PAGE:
Scarf Wars

There has never been a football hooligan. There is no such thing. Hooligans are usually groups of men apart from a drunken granny from Preston arrested after they played Blackburn in 1905, and they have certain facets in common. Generally they failed in the classroom, failed in the workplace and failed in the bedroom so they share, in total ignorance, a monumental self-loathing. Had they encountered psychologists, other than the ones they had head butted at case reviews, they could have been made aware of the depths their self-esteem had sunk and attended raffia weaving classes to achieve a little pride, a first building block on the road to self-love, which, if you believe George Benson, is the greatest love of all. According to George, if you do not love yourself you cannot love anyone.
Thus, in a state of unawareness they develop an urgent need to externalise their hatred. The only way to do this effectively is to find a group you can join and then, together, vent your bile on another similar group. Challenge one is to find a group to join and chapel, work and glee club prove to be barren bonding grounds. Some notice that the local football stadium on match days has a surfeit of likeminded individuals who eventually gravitate towards each other.
When they meet one of them says, ‘What does versus mean when it says Millwall versus Queens Park Rangers?’ The newly formed group’s only genius, who spent hours in the school library looking for rude words in the dictionary, spotted ‘versus’ because it was at the top of the page that had ‘virgin’, and confirms, ‘It means ‘against’.’ One of the group will concur that ‘against’ sums up their main objective perfectly and the next requirement will be to find someone to be against.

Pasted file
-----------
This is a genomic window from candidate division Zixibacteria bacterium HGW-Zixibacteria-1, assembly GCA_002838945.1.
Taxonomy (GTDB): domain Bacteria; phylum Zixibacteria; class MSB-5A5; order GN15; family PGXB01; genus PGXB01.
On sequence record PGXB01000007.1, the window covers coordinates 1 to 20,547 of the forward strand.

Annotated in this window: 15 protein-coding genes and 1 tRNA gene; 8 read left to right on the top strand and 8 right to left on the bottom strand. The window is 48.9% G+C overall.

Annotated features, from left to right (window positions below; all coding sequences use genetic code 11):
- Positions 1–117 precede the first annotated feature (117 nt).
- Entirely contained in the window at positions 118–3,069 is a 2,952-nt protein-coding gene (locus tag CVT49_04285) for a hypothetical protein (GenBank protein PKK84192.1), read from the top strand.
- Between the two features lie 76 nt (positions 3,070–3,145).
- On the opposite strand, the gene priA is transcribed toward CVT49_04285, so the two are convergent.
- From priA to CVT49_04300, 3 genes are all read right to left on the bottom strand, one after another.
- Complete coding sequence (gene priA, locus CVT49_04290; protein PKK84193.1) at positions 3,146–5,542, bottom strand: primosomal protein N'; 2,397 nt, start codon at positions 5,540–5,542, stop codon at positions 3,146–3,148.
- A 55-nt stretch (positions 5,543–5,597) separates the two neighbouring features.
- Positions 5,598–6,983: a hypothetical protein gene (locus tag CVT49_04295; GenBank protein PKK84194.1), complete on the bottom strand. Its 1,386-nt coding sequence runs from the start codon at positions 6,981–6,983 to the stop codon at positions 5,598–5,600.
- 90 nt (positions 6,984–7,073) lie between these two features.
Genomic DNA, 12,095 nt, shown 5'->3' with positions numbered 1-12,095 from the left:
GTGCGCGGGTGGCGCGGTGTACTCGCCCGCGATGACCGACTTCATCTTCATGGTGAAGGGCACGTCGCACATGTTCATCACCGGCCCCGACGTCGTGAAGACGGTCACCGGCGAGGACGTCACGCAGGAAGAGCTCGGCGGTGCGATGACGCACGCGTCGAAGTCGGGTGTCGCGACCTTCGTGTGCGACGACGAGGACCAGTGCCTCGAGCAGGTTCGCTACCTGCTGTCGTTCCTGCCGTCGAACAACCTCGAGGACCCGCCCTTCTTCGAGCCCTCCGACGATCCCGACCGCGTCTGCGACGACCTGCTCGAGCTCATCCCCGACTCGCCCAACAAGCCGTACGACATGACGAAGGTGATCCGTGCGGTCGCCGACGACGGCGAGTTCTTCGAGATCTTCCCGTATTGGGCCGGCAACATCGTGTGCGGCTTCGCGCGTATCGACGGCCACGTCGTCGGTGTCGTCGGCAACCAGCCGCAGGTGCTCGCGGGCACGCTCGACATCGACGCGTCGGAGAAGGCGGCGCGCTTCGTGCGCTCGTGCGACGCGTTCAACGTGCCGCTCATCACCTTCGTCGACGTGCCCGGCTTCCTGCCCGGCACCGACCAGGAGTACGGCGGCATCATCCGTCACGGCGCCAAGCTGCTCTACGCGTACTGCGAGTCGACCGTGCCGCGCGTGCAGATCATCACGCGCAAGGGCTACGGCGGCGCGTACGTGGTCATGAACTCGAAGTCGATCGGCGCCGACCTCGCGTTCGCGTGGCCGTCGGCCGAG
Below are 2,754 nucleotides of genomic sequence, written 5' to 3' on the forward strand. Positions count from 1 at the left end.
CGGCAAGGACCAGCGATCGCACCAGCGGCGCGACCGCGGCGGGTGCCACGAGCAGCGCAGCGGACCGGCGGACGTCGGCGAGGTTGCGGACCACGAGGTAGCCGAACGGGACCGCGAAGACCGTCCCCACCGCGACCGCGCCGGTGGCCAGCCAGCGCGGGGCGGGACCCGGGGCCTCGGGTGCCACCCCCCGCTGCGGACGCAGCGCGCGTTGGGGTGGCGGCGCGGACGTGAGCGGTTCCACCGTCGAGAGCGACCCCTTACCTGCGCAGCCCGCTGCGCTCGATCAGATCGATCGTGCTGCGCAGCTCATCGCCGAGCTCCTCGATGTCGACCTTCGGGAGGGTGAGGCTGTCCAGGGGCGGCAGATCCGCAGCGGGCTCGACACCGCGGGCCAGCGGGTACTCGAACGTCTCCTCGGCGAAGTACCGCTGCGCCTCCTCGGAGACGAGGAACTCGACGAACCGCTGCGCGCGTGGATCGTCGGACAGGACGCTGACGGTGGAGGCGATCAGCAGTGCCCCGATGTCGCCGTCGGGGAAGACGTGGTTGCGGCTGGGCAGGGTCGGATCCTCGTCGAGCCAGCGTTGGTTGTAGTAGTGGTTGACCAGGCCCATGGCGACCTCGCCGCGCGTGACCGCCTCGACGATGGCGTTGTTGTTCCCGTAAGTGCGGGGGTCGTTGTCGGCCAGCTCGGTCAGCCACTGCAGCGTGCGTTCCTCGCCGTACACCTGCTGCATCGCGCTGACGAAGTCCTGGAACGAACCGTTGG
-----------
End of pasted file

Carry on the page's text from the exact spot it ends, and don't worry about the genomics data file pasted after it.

Like burglars who mainly burgle their neighbours they are generally too lethargic to go on an ‘against’ safari to find prey. Noticing that where they are currently standing most of them have the same coloured scarf, they realise that people with a different scarf colour make perfect subjects for a regular ‘against’ jamboree. It is not football’s fault that it happens to provide the only venue, personnel and appropriate level of social ‘againstness’ for these people to exercise their new, and seemingly morale building diversion.
Their forays should never have been called ‘football hooliganism’. They should have been called ‘scarf wars’ in the same way that when the British went to China it was called the ‘Opium Wars’ and the horticultural skirmish between Hebden Bridge and Bacup was called the ‘War of the Roses’. When Serbian teams play Croatian teams in South Sydney the resultant arm flailing and name calling forays are not hooliganism, they are warfare. News hasn’t yet got through to the Sydney scarf warriors that the Balkan Wars have ended, and I am not referring to the recent Balkan Wars. If croquet had reached the same level of popularity as football there would eventually have been ‘croquet hooliganism’ which, considering the proximity of mallets, would have been infinitely more dangerous.

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